America's manufacturing base has made an incredible comeback since the Rustbelt days of the 1980s, when Japan was stealing market share in autos and other fields, causing plant closures throughout the Midwest and elsewhere. During the boom years of the 1990s, manufacturing slowed the decline as both domestic and foreign operations built new factories around the U.S.
This comeback was driven in part by the adoption of many forms of electronic technology, which improved productivity and quality. It might have seemed that once plant managers might have had time to breathe a sigh of relief once they finished adding robots, machine vision, improved programmable controllers and other gear.
But there won't be time to simply run in place, tweaking existing operations without making major changes. Those in charge of improving operations are facing increased competition from low wage regions, particularly China. To compete against low wage producers that are getting government support, U.S. manufacturers are going to have to do more than tweak.
They're going to have to keep pressing technology to push run rates up while they improve quality levels. Ethernet can be used to make a seamless link between the front office and the factory. Programmable Controllers can bring the fast-paced advances of Many types of sensors can be added throughout operations to spot deviations before they become real problems. The list goes on for many other products and concepts.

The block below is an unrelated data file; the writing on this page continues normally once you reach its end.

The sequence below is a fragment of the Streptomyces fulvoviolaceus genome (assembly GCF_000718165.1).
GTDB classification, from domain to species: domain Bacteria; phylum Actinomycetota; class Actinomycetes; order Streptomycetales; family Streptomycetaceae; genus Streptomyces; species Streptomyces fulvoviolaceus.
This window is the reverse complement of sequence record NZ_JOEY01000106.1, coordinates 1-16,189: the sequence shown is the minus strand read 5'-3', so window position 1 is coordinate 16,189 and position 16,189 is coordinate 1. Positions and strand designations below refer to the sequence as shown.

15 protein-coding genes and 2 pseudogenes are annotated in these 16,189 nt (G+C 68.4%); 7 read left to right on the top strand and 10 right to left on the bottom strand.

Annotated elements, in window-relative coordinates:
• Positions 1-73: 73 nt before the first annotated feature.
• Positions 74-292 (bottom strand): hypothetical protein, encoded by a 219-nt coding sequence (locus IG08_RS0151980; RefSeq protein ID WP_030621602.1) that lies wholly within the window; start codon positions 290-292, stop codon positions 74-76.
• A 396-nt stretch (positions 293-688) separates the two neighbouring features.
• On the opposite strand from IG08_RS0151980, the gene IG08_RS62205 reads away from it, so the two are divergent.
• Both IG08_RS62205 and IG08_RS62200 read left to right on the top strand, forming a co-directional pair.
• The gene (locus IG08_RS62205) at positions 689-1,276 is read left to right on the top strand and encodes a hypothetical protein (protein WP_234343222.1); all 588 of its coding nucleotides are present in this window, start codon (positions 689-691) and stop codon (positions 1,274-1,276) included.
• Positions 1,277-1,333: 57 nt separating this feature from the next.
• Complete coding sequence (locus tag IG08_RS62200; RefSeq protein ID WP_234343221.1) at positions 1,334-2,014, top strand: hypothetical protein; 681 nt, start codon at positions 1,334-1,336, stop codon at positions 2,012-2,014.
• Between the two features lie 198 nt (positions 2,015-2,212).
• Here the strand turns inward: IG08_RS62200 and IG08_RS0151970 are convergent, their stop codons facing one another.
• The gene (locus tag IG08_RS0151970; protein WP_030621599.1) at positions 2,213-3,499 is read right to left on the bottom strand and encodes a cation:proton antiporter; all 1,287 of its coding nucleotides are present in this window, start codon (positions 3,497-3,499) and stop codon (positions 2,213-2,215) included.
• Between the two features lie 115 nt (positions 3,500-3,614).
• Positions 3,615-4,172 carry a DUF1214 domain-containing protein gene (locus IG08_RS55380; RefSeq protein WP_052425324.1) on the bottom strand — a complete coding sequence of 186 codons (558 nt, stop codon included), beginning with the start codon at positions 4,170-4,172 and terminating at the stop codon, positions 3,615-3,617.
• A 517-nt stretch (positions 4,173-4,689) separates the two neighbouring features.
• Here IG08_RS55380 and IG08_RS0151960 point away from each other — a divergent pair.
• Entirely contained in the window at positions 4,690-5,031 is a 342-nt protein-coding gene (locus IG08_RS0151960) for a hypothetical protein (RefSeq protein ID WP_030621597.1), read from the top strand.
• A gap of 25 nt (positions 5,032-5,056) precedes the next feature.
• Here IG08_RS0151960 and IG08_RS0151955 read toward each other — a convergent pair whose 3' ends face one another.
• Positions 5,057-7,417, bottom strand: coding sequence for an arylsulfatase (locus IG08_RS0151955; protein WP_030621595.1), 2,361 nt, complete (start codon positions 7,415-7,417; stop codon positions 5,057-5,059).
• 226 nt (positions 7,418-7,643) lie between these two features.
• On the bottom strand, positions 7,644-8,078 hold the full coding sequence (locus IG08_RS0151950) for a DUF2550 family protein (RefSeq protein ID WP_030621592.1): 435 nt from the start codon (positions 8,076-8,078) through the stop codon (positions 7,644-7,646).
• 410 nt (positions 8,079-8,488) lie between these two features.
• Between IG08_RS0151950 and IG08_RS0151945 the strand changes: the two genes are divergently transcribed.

Throughout this site, you'll find discussions on the newest products and trends that can help keep a factory running at peak levels. There will be industry news and new products, as well as How To articles written by industry leaders.
We hope you'll make this one of your regular sites, and that you'll find our Forums a place to discuss some of the issues of the day. Thanks for take some time to check out the new Industrial Control DesignLine.
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